SJSU's CADRE Laboratory for New Media began in 1984 as an art and technology conference hosted at the school. Shortly after this conference, faculty from the Art Department recognized the need to create a fine arts program at SJSU that would take advantage of the school's position in the heart of tech-heavy Silicon Valley. CADRE became a formal fine arts program at SJSU in 1985 and now offers B.F.A. and M.F.A. degrees. Students and faculty involved with CADRE have been at the forefront of new media and technology for over thirty years. The program is heavily focused on experimentation, exploring different facets of art and technology. Students in this unique program have the school's state-of-the-art facilities at their disposal, including fabrication and machine shops, computer labs, and studio space.

CADRE is dedicated to research and experimentation in a multitude of areas. It has branched out from the Art Department to become a truly interdisciplinary program that has included courses from Engineering, Computer Science, Theatre Arts, and Library Science. Topics of study include surveillance, digital media aesthetics, artificial life, robotics, mobile computing, and databases as art. Students in the program are encouraged to become active in the research community by participating in conferences and symposia, and to become involved in publishing.

The '90s were a time of great development for San José, and the Santa Clara Valley became flooded with technological corporations such as IBM, Sun Microsystems, Xerox, and Cisco. It was only natural that San José State, located in the heart of what became known as Silicon Valley, would follow suit and become more computer-centric as well. The already successful CADRE Institute became more of a focus for the university under the leadership of Joel Slayton, who began teaching at SJSU in 1988. A unique program, the CADRE Institute offered an M.F.A. in computers and electronic arts, an M.A. in multimedia computing, and a B.A. in computer arts.

Joel Slayton was instrumental in soliciting and obtaining multiple donations from a variety of external sources: Over the years CADRE has been supported by such computer and software companies as Apple, Intel, Panasonic, Pioneer, MadMapper, NeuroSky, Unix Surplus, Xicato Leds, Knight Foundation, Microsoft Civic Engagement, Phillips Lumileds Division, SRI International, and Sony. Early multimedia research at the CADRE Institute was also supported by donations of $150,000 from IBM and $35,000 from Pacific Bell. In addition, Silicon Graphics contributed four workstations and an animation software program, a donation worth over a quarter of a million dollars. The donation from Silicon Graphics inspired Softimage, a division of Microsoft that created the special effects for the film Terminator 2, to make a contribution of $260,000 in equipment and software. This competition between rival companies was positive for SJSU students, because it provided them with state-of-the-art equipment, gave them experience with multiple platforms, and prepared them for many employment opportunities. The CADRE Institute also founded an online art journal in 1995, Switch. Dedicated to the analysis of developing art and technology, Switch was created to foster an environment where new technologies could emerge and gain visibility.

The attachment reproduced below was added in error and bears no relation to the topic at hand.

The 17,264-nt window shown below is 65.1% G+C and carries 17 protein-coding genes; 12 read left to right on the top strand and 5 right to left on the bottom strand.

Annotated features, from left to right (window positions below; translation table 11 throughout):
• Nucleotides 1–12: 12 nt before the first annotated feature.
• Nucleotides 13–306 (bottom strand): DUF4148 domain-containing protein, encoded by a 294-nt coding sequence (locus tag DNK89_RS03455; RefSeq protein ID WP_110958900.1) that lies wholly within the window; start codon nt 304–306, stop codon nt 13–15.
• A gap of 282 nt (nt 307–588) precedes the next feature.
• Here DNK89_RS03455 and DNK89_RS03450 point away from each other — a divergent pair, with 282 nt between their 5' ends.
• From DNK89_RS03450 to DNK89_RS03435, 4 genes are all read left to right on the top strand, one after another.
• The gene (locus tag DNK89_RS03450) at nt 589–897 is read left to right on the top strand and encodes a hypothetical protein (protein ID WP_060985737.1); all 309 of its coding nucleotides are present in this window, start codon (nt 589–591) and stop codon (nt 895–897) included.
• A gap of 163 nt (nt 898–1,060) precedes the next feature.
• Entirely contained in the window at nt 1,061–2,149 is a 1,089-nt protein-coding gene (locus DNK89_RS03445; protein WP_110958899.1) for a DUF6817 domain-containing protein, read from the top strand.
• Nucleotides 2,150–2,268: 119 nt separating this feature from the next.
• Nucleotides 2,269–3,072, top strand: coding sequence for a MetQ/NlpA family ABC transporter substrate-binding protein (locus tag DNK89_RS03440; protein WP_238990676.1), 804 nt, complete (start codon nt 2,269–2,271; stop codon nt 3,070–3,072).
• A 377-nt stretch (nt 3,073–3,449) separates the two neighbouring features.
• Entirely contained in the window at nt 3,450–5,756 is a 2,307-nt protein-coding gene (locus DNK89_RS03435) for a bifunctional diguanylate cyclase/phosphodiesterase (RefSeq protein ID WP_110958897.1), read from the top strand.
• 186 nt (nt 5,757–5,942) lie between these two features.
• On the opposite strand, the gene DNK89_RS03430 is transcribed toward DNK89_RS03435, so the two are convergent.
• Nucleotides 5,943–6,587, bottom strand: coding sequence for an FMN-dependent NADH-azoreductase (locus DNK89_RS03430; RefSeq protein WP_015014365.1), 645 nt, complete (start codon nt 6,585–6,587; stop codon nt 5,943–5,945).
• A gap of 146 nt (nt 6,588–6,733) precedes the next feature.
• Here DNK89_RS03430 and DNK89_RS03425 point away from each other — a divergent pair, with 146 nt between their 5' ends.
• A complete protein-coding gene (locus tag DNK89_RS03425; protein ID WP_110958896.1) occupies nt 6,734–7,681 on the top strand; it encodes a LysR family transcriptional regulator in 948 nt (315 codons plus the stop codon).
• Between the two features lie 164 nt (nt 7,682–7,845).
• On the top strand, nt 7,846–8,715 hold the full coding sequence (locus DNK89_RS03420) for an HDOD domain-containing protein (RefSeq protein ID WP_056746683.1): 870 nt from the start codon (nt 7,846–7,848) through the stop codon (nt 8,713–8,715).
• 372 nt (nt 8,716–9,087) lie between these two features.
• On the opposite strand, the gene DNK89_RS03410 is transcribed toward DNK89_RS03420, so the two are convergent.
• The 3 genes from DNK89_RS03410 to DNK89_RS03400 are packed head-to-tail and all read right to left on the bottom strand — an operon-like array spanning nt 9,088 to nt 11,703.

In 2006 CADRE, in collaboration with six other San José-based organizations including the San José Museum of Art and The Tech Museum of Innovation, hosted the 13th International Symposium of Electronic Arts (ISEA), giving students the opportunity to work with artists and researchers from around the world. More recent projects include site specific performance art using rocket technology, video games, and data visualization experiments. CADRE also publishes SWITCH, a journal that explores the many intersections of art and technology.

(Edited from the publication SJSU Art Department 100 year Catalogue)